Although, in one form or another, learning management systems (LMSs) – or virtual learning environments (VLEs) as they’re known in the education world – have been around for nearly a quarter of a century, no-one seems to be able to define either adequately or accurately the size of the market they serve.
One of the most optimistic estimates of the size of the worldwide LMS market comes from the LMS provider, eLogic Learning. It believes that, ‘in 2015, the market was worth somewhere around $165 billion. At a 5% increase every year, that puts us on track for an almost $182 billion market in 2017 and hitting almost $240 billion by 2023.’
It adds that, ‘corporate eLearning has grown by a staggering 900% in the last 16 years. And, approximately 77% of U.S. companies offer online training as a way to improve their employee’s (sic) professional development. eLearning has also led to an increase in revenue for 42% of companies.’
That’s potentially great news for would-be investors in the LMS sector.
Yet, alternatively, Capterra – a Virginia-based Web service that aims to help businesses find the right software solutions – is far more cautious in its estimate of the LMS market size. It quotes MarketsandMarkets’ view that the global LMS market will grow from just $5.22 billion to $15.72 billion by 2021.
However, Capterra also claims that over 87% of e-learning-using organisations have web-based LMS solutions although it adds that, in 2016, 31% of LMS buyers switched to a new LMS system. It also quotes LMS producer, Docebo’s assertion that ‘large companies comprise 30% of all LMS buyers’.
Intuitively, Capterra’s – and Docebo’s – views of the LMS market would seem to have some degree of validity, much to the disappointment of venture capitalists looking for a substantial, quick and easy return on their funds.
Russian and Chinese Markets
Of course, MarketsandMarkets is vastly more cautious in its view of the size of the LMS world market than is eLogic Learning.
However, something which may help to support eLogic Learning’s figures, is that the Russian and Chinese LMS markets – both of which could be very large indeed – are only beginning to be accessed by Western businesses and market analysts. So far, the most accurate Western research into the Chinese e-learning market was conducted by the UK-based market analyst, Learning Light.
Published in the summer of 2014, the Learning Light Report says that, ‘Some 50% of China’s large companies are said to be using LMSs’ – although it also adds, ‘At present, some 85% of China’s expenditure on training goes on traditional, instructor-led training; with 15% being invested in e-learning.’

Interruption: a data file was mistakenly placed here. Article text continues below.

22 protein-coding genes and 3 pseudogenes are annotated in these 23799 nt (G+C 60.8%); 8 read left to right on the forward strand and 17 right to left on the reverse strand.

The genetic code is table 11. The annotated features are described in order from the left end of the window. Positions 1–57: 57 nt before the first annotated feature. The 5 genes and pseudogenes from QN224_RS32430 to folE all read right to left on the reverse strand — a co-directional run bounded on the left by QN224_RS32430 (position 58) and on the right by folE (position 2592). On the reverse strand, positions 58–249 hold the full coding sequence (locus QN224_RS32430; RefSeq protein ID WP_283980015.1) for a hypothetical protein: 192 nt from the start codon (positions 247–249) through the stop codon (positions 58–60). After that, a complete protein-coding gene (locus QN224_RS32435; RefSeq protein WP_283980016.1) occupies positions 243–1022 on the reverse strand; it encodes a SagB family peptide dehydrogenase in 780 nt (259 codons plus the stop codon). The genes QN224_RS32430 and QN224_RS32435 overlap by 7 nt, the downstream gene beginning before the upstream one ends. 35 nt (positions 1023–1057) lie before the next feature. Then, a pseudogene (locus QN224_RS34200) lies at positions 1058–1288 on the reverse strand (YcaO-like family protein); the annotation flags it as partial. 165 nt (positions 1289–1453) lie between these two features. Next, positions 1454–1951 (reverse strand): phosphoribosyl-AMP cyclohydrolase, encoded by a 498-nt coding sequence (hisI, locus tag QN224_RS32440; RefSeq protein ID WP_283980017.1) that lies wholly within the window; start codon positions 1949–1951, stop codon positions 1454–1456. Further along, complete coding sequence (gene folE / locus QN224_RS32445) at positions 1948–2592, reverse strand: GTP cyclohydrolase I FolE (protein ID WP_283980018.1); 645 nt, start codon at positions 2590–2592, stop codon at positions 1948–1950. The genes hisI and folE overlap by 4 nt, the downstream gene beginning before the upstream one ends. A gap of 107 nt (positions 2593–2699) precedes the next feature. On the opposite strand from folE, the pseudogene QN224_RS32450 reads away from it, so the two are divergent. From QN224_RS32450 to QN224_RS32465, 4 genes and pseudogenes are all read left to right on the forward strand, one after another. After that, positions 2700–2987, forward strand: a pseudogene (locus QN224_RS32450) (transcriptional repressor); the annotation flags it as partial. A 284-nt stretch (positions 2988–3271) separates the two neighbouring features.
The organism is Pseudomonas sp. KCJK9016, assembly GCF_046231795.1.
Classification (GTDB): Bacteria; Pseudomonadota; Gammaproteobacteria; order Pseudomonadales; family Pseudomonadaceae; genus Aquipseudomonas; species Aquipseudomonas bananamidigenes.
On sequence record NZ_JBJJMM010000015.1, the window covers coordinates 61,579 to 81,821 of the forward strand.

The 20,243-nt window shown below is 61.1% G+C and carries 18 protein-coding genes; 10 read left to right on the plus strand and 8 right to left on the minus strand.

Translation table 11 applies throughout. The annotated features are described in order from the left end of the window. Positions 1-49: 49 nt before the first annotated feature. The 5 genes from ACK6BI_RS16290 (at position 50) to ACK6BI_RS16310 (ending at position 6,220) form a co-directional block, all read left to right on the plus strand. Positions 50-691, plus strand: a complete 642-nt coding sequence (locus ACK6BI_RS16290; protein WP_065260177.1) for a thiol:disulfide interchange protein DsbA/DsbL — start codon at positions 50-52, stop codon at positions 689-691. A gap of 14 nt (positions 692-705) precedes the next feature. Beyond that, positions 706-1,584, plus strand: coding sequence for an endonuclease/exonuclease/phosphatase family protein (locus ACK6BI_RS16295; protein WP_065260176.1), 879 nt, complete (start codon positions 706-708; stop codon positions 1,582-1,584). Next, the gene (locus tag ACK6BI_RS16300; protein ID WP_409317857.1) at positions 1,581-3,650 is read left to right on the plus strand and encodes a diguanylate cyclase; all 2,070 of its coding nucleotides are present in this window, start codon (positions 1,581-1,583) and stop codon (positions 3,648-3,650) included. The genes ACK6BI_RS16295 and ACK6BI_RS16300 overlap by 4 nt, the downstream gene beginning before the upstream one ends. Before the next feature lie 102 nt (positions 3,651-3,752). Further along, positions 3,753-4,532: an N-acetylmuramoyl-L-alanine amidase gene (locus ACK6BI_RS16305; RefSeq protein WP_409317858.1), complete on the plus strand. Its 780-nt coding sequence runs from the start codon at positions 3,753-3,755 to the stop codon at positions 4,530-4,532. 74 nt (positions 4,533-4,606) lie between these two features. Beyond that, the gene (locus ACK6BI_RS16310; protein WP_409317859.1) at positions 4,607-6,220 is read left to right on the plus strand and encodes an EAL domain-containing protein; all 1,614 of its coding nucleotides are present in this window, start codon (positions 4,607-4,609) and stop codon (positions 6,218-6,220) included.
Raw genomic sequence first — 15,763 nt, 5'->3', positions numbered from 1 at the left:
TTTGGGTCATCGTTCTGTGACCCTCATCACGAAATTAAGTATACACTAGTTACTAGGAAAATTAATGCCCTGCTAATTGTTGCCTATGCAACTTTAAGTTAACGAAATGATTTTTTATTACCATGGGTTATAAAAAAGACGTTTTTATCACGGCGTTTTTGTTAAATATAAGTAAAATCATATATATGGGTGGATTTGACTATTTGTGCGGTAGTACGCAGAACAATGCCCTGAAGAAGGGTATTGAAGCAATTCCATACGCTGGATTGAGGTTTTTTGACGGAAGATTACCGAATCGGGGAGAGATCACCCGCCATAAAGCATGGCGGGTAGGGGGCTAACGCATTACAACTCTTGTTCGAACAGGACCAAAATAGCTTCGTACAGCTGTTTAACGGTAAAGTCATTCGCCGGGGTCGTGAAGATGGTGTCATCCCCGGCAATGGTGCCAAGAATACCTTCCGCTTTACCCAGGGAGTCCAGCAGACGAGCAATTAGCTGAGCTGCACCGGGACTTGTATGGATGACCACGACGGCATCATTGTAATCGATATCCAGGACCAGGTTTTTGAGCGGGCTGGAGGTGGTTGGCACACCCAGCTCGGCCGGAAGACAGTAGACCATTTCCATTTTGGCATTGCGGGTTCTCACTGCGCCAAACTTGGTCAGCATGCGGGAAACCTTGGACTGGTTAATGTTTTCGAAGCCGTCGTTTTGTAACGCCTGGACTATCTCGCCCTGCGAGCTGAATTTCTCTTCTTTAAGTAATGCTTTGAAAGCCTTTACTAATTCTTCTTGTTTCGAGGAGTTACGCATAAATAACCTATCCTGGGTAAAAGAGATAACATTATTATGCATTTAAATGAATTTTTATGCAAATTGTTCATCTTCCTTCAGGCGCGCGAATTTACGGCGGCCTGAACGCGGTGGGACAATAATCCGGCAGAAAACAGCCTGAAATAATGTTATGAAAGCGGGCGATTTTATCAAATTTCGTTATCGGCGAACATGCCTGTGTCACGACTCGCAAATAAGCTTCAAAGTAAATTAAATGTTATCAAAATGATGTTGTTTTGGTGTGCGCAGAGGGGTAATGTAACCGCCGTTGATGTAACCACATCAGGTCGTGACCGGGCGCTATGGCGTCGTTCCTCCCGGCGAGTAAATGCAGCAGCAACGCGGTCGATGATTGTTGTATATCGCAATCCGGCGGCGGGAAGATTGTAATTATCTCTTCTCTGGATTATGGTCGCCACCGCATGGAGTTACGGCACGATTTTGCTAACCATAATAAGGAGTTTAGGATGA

This might qualify Learning Light’s earlier comment – or hint at an enormous potential market for LMSs once China’s employers increase their usage of online learning materials.
If the Chinese market for LMSs is going to reflect that of the West, then it might be worth noting Capterra’s observation that: ‘Users select LMS software mainly based on functionality (53%), followed by price (32%), support (5%), company reputation (3%), and software popularity (3%)’.
Of course, would-be successful LMS producers and vendors must bring their LMS to the attention of potential buyers in order to promote their products’ functionality, support and, of course, price.
To help them, the network-based media and publishing company, eLearning Industry, has now developed a pay-per-click (PPC) platform.
Comprising the largest online community of e-learning professionals in the industry, eLearning Industry was created as a knowledge-sharing platform to help e-learning professionals and instructional designers connect in a safe online community where they can stay up-to-date with the latest industry news and technologies, and find projects or jobs.
Christopher Pappas, eLearning Industry’s managing director, explained, “LMS vendors can use this PPC platform to generate traffic to their websites and get immediate results. Furthermore, the platform’s users can get a visual perspective of their PPC campaign’s activity – including how well it performed for their business on any given day.
“The platform’s in-built metrics allow LMS vendors to fine-tune their PPC campaigns. Notably, these metrics enable users to review how much their campaign actually costs – allowing them to quantify the results that eLearning Industry is bringing to their business.”
Christopher added that, unlike competitor services, which charge vendors, on average, some $2 to $25 per click, the costs of the eLearning Industry platform’s premium package start at 50 cents per click, for a monthly cost of $250 – in other words, some 500 clicks per month.
The eLearning Industry platform allows users to have an LMS product profile with full feature breakdown, product rating, and reviews, visible to thousands of eLearning professionals and companies. In addition, the PPC platform enables vendors to:
- Place their listing – hyperlinked to their target URL – in the position that reflects their bid. In other words, the higher the bid, the higher their position in the listings.
- Have more control over how their money is spent through location-based bidding.
- Track their campaign’s performance – that is, identify the conversions they’re getting from the directory – by enabling the conversion tracking feature.
In today’s increasingly online-sales-orientated world, this new PPC platform might be not just a useful promotion tool within Western LMS markets but it might also be able to permeate into the Russian and, maybe, even the Chinese LMS markets.